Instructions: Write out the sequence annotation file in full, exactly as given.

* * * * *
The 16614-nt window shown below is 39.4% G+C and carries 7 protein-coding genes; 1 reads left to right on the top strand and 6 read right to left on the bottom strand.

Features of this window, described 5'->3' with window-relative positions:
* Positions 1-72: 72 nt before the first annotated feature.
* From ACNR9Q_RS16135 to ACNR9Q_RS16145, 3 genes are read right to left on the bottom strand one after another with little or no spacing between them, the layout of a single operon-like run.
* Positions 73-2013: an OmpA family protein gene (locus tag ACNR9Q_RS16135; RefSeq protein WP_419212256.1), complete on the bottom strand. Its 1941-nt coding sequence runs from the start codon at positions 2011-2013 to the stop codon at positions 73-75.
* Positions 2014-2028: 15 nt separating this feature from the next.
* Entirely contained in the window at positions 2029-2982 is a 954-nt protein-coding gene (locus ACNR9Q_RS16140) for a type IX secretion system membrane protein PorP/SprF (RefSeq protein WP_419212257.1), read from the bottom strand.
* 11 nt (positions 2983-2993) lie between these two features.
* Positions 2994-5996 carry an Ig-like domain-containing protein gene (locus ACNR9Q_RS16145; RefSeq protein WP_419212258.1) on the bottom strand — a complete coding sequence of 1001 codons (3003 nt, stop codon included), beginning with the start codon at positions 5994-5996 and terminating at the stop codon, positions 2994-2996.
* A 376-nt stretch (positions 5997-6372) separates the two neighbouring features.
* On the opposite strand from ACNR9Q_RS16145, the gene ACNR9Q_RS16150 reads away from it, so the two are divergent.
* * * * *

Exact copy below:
The 16614-nt window shown below is 39.4% G+C and carries 7 protein-coding genes; 1 reads left to right on the top strand and 6 read right to left on the bottom strand.

Features of this window, described 5'->3' with window-relative positions:
* Positions 1-72: 72 nt before the first annotated feature.
* From ACNR9Q_RS16135 to ACNR9Q_RS16145, 3 genes are read right to left on the bottom strand one after another with little or no spacing between them, the layout of a single operon-like run.
* Positions 73-2013: an OmpA family protein gene (locus tag ACNR9Q_RS16135; RefSeq protein WP_419212256.1), complete on the bottom strand. Its 1941-nt coding sequence runs from the start codon at positions 2011-2013 to the stop codon at positions 73-75.
* Positions 2014-2028: 15 nt separating this feature from the next.
* Entirely contained in the window at positions 2029-2982 is a 954-nt protein-coding gene (locus ACNR9Q_RS16140) for a type IX secretion system membrane protein PorP/SprF (RefSeq protein WP_419212257.1), read from the bottom strand.
* 11 nt (positions 2983-2993) lie between these two features.
* Positions 2994-5996 carry an Ig-like domain-containing protein gene (locus ACNR9Q_RS16145; RefSeq protein WP_419212258.1) on the bottom strand — a complete coding sequence of 1001 codons (3003 nt, stop codon included), beginning with the start codon at positions 5994-5996 and terminating at the stop codon, positions 2994-2996.
* A 376-nt stretch (positions 5997-6372) separates the two neighbouring features.
* On the opposite strand from ACNR9Q_RS16145, the gene ACNR9Q_RS16150 reads away from it, so the two are divergent.